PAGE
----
Behavior and Sound Production by Longspine Squirrelfish Holocentrus rufus During Playback of Predator and Conspecific Sounds.

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Behavior and Sound Production by Longspine Squirrelfish Holocentrus rufus During Playback of Predator and Conspecific Sounds.

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Title: Behavior and Sound Production by Longspine Squirrelfish Holocentrus rufus During Playback of Predator and Conspecific Sounds.
Author: Luczkovich, JJ; Keusenkothen, M
Abstract: Fishes and marine mammals make sounds and listen for predators and conspecifics, i.e., they communicate underwater using sound. Longspine squirrelfish Holocentrus rufus are nocturnal reef fishes living in the Caribbean that commonly produce low-frequency sounds at dawn and dusk. In order to determine the reactions of longspine squirrelfish to sounds made by their conspecifics and by their potential predators, we performed experiments in which we played the grunting sounds of longspine squirrelfish and the echolocation and signature whistle sounds of bottlenose dolphin Tursiops truncatus through an underwater speaker on the reef at the Institute for Marine Studies, Calabash Caye, Turneffe Atoll, Belize. At the surface, a portable laptop computer was programmed to playback a series of sounds in the following sequence: pre-playback period with no sounds (8 min in experiment 1, 5 min in experiment 2), 700-Hz tone (10 min), longspine squirrelfish grunts (10 min), bottlenose dolphin echolocations (2 min), bottlenose dolphin signature whistle (2 min), and a post-playback without sounds (1 min in experiment 1, 2 min in experiment 2). Both the squirrelfish and dolphin sounds were recorded in the coral reef areas surrounding the study site. We also played a 700 Hz tone as a control. We monitored the sound production from free-ranging longspine squirrelfish in the area near the speakers where we played the sounds, and recorded behavioral responses of the fish using a digital video camera in an underwater housing with integrated hydrophone. To minimize acoustic disturbance, we used closed-circuit rebreathers (Inspiration) during the experimental playbacks. We compared the amount of time the squirrelfish stayed in view, how long the fish performed visual displays (fin erections), and how often they vocalized during each of the playback treatments. We found that the amount of time longspine squirrelfish remained in view did not significantly differ among treatments. Likewise, the duration of visual displays did not significantly differ among treatments. However, the fish appeared to perform fewer vocalizations during the playback of bottlenose dolphin sounds relative to vocalizations made during other playbacks. Longspine squirrelfish may be listening for the hunting sounds made by predators and responding to those sounds by performing fewer vocalizations.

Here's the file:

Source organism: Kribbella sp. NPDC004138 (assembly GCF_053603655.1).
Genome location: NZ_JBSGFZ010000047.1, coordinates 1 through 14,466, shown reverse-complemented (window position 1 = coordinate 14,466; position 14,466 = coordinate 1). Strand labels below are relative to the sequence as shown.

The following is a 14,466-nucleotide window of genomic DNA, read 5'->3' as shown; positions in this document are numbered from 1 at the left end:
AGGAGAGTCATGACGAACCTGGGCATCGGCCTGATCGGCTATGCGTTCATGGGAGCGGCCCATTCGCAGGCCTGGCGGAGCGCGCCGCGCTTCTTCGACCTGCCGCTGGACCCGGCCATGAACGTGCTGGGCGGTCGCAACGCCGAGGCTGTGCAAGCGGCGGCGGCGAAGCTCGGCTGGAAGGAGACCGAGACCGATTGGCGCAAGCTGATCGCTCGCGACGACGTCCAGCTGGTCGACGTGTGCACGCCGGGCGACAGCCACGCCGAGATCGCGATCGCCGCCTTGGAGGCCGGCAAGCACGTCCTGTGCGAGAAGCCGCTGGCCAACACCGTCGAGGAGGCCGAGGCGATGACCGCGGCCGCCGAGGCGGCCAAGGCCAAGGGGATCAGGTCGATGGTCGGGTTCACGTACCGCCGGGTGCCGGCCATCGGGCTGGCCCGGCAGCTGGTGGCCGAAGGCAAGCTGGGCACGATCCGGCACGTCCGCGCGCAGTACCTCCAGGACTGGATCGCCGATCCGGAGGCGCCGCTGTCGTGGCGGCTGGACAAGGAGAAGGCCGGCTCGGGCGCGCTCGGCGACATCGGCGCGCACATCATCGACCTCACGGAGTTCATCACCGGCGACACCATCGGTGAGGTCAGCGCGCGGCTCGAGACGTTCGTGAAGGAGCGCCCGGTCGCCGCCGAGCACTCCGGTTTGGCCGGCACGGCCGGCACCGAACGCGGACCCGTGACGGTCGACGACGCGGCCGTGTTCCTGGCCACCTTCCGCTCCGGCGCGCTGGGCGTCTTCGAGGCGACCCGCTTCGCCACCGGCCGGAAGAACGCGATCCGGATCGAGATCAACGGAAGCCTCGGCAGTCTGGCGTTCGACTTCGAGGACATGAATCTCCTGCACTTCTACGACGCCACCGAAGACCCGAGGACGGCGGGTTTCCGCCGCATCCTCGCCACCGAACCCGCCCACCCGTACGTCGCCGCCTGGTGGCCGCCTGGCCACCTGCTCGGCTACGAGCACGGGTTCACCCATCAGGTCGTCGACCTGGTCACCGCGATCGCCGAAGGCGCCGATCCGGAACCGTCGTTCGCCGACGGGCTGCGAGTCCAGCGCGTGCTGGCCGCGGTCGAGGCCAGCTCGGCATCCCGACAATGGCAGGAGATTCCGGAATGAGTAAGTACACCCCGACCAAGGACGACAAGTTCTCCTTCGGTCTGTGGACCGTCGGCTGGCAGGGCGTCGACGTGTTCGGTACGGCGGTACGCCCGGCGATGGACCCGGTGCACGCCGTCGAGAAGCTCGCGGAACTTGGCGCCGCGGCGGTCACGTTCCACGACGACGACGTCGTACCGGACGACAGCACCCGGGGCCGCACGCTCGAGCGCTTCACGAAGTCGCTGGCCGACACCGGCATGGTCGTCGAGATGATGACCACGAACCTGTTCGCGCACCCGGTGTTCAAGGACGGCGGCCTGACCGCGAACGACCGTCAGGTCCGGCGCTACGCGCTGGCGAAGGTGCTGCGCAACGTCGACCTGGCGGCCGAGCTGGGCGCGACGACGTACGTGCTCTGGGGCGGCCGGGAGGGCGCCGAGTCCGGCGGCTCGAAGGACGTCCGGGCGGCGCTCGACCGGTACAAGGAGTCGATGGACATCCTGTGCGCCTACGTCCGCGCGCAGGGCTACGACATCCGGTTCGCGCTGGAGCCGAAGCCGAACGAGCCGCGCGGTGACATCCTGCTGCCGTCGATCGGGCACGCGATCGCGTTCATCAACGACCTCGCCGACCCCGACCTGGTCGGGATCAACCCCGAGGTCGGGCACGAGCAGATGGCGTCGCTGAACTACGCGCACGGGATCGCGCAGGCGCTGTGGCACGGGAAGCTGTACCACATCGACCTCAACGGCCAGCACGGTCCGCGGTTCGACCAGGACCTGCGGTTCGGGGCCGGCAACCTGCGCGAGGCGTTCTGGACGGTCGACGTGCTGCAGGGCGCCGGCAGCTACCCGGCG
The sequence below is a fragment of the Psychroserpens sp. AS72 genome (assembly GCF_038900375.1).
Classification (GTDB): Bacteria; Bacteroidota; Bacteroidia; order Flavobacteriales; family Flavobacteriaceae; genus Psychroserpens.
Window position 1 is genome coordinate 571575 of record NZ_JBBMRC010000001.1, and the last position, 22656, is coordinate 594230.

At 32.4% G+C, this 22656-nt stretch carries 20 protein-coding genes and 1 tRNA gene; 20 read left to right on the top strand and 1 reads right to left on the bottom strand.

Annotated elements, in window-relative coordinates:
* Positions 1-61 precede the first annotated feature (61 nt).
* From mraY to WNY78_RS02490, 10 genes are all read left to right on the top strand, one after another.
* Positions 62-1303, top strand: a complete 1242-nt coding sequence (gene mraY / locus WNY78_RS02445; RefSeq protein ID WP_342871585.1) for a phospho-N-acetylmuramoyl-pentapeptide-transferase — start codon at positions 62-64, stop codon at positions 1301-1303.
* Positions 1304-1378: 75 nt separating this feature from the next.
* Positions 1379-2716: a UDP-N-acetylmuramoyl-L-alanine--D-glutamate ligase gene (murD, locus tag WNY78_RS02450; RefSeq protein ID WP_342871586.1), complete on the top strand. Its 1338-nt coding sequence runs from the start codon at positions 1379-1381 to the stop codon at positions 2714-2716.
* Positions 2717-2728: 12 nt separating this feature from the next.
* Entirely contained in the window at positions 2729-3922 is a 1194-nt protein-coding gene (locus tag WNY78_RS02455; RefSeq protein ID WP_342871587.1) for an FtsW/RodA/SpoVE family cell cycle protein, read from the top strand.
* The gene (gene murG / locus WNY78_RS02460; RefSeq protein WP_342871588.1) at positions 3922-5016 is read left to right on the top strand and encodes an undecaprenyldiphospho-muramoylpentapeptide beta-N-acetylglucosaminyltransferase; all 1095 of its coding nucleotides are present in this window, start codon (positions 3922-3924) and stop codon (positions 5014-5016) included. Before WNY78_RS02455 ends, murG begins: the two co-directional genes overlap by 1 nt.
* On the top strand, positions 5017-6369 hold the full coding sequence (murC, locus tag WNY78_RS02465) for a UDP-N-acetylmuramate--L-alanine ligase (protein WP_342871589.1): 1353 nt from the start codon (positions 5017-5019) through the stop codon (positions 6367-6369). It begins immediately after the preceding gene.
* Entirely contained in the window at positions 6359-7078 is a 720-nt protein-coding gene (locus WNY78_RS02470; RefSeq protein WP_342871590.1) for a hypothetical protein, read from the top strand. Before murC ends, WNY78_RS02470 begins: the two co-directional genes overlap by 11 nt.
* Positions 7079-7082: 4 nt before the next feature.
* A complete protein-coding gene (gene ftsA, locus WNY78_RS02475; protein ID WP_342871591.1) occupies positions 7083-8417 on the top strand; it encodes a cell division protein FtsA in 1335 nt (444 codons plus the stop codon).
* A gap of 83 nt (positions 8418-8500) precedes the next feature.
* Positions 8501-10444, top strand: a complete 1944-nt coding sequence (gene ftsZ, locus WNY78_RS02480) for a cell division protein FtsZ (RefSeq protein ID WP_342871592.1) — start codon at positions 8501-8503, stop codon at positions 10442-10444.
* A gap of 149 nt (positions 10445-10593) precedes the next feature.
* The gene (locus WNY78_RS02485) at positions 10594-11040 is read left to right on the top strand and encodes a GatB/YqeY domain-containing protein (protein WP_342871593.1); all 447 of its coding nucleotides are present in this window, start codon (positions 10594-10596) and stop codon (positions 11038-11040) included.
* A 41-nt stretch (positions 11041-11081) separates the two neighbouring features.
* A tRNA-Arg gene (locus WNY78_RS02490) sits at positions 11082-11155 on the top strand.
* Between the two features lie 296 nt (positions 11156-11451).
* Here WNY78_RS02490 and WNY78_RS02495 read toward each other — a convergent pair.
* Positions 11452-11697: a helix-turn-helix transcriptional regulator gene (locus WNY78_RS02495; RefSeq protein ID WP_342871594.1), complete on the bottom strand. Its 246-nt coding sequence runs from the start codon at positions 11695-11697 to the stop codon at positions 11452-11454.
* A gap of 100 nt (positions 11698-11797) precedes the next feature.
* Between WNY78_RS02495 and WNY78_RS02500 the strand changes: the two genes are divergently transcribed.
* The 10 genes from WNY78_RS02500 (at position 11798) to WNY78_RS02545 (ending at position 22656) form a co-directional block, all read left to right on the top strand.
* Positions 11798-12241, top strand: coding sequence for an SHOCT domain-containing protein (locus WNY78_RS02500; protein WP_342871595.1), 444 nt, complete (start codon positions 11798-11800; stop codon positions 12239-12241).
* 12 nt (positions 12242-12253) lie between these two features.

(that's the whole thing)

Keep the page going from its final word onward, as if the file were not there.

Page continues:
Description: American Academy of Underwater Sciences (http://www.aaus.org/)
URI: http://archive.rubicon-foundation.org/7000
Date: 2007

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